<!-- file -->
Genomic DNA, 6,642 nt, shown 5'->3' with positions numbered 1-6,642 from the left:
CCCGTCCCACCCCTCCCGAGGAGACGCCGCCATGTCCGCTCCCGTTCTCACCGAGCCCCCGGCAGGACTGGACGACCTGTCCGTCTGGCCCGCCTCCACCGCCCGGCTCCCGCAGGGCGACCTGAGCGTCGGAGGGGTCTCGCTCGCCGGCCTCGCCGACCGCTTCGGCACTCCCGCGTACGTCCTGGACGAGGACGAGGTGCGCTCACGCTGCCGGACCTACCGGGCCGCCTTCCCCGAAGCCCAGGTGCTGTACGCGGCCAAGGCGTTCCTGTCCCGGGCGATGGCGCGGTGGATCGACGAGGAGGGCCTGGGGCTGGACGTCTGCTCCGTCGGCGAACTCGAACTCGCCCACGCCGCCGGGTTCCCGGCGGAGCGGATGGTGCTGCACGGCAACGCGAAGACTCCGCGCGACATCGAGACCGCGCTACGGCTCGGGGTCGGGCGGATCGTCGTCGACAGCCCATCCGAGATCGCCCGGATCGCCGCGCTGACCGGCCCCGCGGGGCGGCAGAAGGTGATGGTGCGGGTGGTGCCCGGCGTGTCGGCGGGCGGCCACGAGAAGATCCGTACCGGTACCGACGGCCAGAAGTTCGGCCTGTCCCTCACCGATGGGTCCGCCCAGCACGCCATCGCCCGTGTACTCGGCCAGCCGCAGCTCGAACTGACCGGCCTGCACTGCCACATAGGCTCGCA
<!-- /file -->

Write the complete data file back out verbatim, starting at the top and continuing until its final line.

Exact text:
Genomic DNA, 6,642 nt, shown 5'->3' with positions numbered 1-6,642 from the left:
CCCGTCCCACCCCTCCCGAGGAGACGCCGCCATGTCCGCTCCCGTTCTCACCGAGCCCCCGGCAGGACTGGACGACCTGTCCGTCTGGCCCGCCTCCACCGCCCGGCTCCCGCAGGGCGACCTGAGCGTCGGAGGGGTCTCGCTCGCCGGCCTCGCCGACCGCTTCGGCACTCCCGCGTACGTCCTGGACGAGGACGAGGTGCGCTCACGCTGCCGGACCTACCGGGCCGCCTTCCCCGAAGCCCAGGTGCTGTACGCGGCCAAGGCGTTCCTGTCCCGGGCGATGGCGCGGTGGATCGACGAGGAGGGCCTGGGGCTGGACGTCTGCTCCGTCGGCGAACTCGAACTCGCCCACGCCGCCGGGTTCCCGGCGGAGCGGATGGTGCTGCACGGCAACGCGAAGACTCCGCGCGACATCGAGACCGCGCTACGGCTCGGGGTCGGGCGGATCGTCGTCGACAGCCCATCCGAGATCGCCCGGATCGCCGCGCTGACCGGCCCCGCGGGGCGGCAGAAGGTGATGGTGCGGGTGGTGCCCGGCGTGTCGGCGGGCGGCCACGAGAAGATCCGTACCGGTACCGACGGCCAGAAGTTCGGCCTGTCCCTCACCGATGGGTCCGCCCAGCACGCCATCGCCCGTGTACTCGGCCAGCCGCAGCTCGAACTGACCGGCCTGCACTGCCACATAGGCTCGCA